Iranian President Mahmud Ahmadinejad wasted very little effort to slap down the offer of United States Secretary of State Condoleeza Rice’s proffer of direct talks with the Islamic Republic, saying it all boiled down to propaganda (Rubin, 2006). Rice’s offer, that U. S. officials were ready to both offer the Iranian regime new incentives to come to the table, was a strategic fumble (Rubin, 2006). The “carrot and stick” policy was being wangled in front of Iran by the United States.
The premise is that, if Iran makes the right choice, there will await them a package of benefits, but if it goes the other way, then the “stick” will be applied. The stick is a vague European and Russian commitment to consider sanctions. As to what these are or the time frame for the sanctions, there is a big loop hole (Rubin, 2006). Rice set a precedent, signaling to other nations that the path to concession and recognition is proliferation, not compliance (Rubin, 2006). How does this bring Iraq in the picture?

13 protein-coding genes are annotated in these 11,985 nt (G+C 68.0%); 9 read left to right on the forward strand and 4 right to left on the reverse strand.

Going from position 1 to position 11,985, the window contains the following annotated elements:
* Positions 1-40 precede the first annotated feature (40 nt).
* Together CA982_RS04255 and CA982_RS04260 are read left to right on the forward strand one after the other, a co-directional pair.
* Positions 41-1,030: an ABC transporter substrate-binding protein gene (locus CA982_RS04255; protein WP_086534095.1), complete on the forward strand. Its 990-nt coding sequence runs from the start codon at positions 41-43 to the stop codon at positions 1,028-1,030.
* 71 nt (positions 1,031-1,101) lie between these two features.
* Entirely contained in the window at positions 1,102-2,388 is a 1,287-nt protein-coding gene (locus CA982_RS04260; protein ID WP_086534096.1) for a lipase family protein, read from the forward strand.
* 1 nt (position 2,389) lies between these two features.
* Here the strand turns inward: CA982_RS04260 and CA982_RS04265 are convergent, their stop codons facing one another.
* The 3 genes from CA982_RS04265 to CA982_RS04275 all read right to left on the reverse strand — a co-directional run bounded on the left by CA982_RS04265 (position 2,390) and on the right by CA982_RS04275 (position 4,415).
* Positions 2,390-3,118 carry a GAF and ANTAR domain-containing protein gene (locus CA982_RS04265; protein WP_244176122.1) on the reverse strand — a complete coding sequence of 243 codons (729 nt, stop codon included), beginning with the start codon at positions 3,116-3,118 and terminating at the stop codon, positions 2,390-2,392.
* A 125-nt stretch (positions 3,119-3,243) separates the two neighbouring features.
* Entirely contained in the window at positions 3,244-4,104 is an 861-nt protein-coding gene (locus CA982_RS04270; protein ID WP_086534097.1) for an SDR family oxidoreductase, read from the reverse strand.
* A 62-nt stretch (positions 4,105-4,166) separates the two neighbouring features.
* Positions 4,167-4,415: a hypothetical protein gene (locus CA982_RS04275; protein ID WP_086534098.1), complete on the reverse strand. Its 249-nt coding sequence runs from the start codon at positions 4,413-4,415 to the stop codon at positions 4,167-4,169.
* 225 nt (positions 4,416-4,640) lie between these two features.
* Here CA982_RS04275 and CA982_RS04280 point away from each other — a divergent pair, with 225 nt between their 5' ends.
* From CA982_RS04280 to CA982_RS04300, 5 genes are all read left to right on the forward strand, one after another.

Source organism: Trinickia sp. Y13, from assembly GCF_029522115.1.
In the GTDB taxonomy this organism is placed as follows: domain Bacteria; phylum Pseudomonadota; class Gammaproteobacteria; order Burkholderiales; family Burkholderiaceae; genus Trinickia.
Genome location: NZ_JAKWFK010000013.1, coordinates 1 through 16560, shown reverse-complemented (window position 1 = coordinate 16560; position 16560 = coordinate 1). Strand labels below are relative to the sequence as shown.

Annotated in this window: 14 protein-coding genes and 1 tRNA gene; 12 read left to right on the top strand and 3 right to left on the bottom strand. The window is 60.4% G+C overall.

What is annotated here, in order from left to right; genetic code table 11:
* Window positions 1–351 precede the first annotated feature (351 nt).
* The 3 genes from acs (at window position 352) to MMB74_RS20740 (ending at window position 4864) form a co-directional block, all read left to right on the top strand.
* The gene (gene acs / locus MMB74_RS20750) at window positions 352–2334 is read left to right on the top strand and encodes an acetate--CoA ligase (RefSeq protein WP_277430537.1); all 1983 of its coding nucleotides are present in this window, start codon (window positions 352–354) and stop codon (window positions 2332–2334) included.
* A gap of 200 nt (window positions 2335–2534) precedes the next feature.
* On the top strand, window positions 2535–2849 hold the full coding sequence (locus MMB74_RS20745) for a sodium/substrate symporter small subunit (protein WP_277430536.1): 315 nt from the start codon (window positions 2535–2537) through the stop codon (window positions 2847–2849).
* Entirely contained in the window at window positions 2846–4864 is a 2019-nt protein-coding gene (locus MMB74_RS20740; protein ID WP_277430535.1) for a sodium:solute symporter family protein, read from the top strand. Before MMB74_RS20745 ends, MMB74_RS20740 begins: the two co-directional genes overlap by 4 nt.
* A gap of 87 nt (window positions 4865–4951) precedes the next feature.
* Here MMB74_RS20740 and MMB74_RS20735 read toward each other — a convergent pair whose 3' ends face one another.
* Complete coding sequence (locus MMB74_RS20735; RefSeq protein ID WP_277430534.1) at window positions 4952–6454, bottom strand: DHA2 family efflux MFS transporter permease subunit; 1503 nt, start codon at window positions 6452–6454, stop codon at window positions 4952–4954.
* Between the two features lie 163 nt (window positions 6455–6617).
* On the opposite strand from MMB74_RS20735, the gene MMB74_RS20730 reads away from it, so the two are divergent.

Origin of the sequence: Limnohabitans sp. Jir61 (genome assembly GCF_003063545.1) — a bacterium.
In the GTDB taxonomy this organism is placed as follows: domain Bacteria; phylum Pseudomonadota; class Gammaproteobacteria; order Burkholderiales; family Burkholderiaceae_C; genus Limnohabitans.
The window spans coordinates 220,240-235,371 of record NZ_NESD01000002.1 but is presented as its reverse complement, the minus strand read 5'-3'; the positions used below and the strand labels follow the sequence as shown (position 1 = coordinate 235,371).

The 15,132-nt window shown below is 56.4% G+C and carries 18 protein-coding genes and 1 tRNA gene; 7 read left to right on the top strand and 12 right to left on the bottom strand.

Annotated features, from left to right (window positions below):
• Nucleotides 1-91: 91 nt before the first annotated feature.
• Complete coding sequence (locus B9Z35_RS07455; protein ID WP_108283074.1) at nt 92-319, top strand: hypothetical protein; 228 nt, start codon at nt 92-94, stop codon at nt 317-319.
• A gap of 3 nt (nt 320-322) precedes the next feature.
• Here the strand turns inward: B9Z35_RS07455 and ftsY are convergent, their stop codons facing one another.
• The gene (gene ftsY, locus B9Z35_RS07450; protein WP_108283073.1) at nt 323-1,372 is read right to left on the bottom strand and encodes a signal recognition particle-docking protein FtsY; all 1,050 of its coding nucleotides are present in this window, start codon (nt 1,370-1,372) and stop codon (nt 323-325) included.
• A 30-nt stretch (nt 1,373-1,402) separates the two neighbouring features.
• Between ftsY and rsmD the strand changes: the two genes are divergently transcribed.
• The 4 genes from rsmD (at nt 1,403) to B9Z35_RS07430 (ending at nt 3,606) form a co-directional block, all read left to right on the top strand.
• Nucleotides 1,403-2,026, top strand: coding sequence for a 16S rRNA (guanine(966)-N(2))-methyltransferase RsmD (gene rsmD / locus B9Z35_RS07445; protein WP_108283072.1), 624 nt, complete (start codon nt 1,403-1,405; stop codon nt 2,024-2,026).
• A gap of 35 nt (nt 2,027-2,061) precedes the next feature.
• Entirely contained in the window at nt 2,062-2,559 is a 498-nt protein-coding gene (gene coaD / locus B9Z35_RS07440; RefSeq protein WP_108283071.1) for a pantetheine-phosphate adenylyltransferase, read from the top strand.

Iraqi Foreign Minister Hoshyar Zebari agreed with Iran on the issue of nuclear weapons by declaring that every nation has a right to develop it (DailyKos, 2006). The U. S. thought that, with regards to Iraq, sheer military firepower would be enough to overcome centuries of sectarian hatred. The opposite is true (DailyKos, 2006). The net result of Washington’s escalating confrontation with Muslim countries and peoples under various guises will only lead to widen the gap that already exists between the United States and Muslims, paving the way for a “clash of civilizations” that never need have happened (Hiro, 2004).
Daily Kos. (2006). Iran: the real winner in the Iraq conflict. June 19, 2006. Retrieved March 18, 2008, from Kos Media LLC website. http://www. dailykos. com/storyonly/2006/6/19/194414/134 Hiro, D. (2004). No carrots, all stick, blinkered Bush set to blunder again Iraq—and Iran. Retrieved March 18, 2008, from Common Dreams website. http://www. commondreams. org/views04/1108-20. htm